Newfields Art Museum Commits $20 Million to Diversity and Equity Programs After an Outcry Over Racism Sparked the Resignation of Its Director

The museum has released a 10-page DEAI plan one month after its director stepped down from his post.

Indianapolis Museum of Art, Indianapolis, Illinois, USA, North America. Photo by: Avalon/Universal Images Group via Getty Images).
Indianapolis Museum of Art, Indianapolis. Photo by: Avalon/Universal Images Group via Getty Images).

Last month, the director and chief executive of the Indianapolis Museum of Art at Newfields, Charles Venable, resigned under pressure after the institution posted a racist job listing calling for candidates that would “attract a broader and more diverse audience while maintaining the museum’s traditional core, white art audience.”

In a letter announcing Venable’s move, the Newfields board of trustees vowed to change.

“We are sorry. We have made mistakes. We have let you down,” their statement began. “We are ashamed of Newfields’s leadership and of ourselves. We have ignored, excluded, and disappointed members of our community and staff. We pledge to do better.”

The board went on to promise a number of actions, including the delivery of a “detailed action plan” within 30 days. 

Exactly 30 days later, on March 19, Newfields revealed that plan in the form of a 10-page document. It details a number of diversity, equity, inclusion, and access (DEIA) initiatives undertaken by the institution—each accompanied by a timeline for completion—including, most significantly, the creation of a $20 million endowment for diversifying the museum’s collection and programming.

Newfields director Charles Venable. Photo courtesy of Newfields.

Newfields director Charles Venable. Photo courtesy of Newfields.

But some who have worked at Newfields wonder whether the plan is enough to course correct what they describe as a toxic, discriminatory environment that extends far beyond one job listing.

“Honestly, it’s all fluff,” wrote Kelli Morgan, a former Newfields curator who resigned over the racism she said she experienced there, in an email to Artnet News. “Newfields leadership is responding with what they think they need to say to please the public.”

While formed in response to a specific incident, Newfields’s plan arrives at a time when museums across the country have faced increased scrutiny about their workplace cultures. A wave of institutions has instituted DEIA plans and hired specialists and corporate consultants in recent months, many under pressure in the wake of the murders of George Floyd and Breonna Taylor last spring.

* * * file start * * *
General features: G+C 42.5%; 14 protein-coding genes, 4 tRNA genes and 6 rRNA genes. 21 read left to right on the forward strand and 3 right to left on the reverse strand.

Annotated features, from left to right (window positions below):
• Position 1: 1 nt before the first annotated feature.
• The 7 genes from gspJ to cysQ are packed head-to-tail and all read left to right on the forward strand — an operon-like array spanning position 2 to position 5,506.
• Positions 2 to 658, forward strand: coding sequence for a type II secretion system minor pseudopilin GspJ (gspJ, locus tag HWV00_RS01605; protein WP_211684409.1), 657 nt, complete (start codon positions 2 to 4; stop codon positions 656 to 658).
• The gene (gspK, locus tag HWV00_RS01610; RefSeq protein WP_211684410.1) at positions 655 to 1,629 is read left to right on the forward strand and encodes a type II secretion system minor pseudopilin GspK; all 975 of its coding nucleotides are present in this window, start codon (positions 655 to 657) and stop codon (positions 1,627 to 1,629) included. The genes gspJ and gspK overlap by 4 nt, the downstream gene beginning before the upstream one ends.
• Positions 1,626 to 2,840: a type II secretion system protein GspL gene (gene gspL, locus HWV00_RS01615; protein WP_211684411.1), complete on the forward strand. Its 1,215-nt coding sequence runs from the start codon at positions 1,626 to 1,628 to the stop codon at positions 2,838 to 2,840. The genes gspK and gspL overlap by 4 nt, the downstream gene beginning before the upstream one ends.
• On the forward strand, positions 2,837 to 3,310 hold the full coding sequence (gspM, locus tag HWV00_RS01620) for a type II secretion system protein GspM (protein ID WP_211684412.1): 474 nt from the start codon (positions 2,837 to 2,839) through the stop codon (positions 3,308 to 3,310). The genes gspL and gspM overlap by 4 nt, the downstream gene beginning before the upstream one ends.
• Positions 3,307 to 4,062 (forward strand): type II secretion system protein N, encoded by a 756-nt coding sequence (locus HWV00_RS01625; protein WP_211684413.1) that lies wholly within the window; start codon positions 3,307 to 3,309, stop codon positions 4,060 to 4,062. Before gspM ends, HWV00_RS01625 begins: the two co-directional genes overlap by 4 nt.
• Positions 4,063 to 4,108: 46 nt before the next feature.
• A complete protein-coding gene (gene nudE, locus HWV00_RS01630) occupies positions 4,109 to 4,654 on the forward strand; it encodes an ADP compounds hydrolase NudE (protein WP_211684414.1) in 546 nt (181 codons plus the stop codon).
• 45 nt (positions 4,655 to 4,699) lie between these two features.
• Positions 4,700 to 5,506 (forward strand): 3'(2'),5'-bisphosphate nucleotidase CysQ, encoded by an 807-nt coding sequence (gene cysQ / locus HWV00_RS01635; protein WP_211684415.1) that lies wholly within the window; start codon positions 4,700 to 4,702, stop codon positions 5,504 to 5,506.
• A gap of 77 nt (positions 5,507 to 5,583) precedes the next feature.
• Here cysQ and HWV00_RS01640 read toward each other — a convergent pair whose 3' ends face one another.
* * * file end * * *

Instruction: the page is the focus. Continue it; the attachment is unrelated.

Newfields, for its part, implemented formal DEIA initiatives in “late summer” 2020, according to a spokesperson, led by an outside consulting firm. (The museum did not answer a request to elaborate on when, specifically, those programs were put in place and what they looked like.) 

Newfields underwent numerous changes during Venable’s nine-year term as director, including a major rebrand from the Indianapolis Museum of Art (IMA) to Newfields—a move that, for many, symbolized the institution’s evolution from a traditional museum to a newfangled multi-hyphenate venue for art, entertainment, and nature aimed at attracting a wider audience.

The Newfields campus. Image courtesy of Newfields.

Among the actions promised by Newfields’s plan are the implementation of mandatory DEIA training for all staff, docents, and volunteers with an “anti-racism lens”; the hiring of a diversity executive at the leadership level; the establishment of an advisory committee, which will act as liaison between museum administration and the local Indianapolis community; and an outside review of the institution’s leaders, culture, and policies. (Newfields says it is no longer working with m/Oppenheim, the recruiting platform on which February’s offensive job posting was listed.)

Perhaps the most significant of Newfields’s commitments is the creation of a $20 million endowment to “enhance representation in exhibitions and programming.” Money from the fund will be put exclusively toward the acquisition of art made by BIPOC artists and programming that furthers the museum’s DEIA goals. 

“Over the last 30 days, we have been listening. We have been listening to our staff, our docents, volunteers, and members of the community, including local artists,” the introduction to the plan, penned by the board, read. “We recognize that racial bias and indifference have played out within our walls and gardens, and the circumstances that brought us to this moment are absolutely unacceptable. They will not define who we are going forward.”

Still, those who have worked inside the museum remain skeptical. “If an altogether different group of leaders had drafted this plan I’d say okay,” Morgan said, “a good start. But not these leaders. They’ve committed unspeakable acts of suppression, discrimination, oppression, and flat out abuse.”

The museum declined to comment on Morgan’s comments, calling them an “individual personnel matter.” A spokesperson says the search for a new director is “currently on hold pending the outcome of the assessment work described in the Action Plan.”


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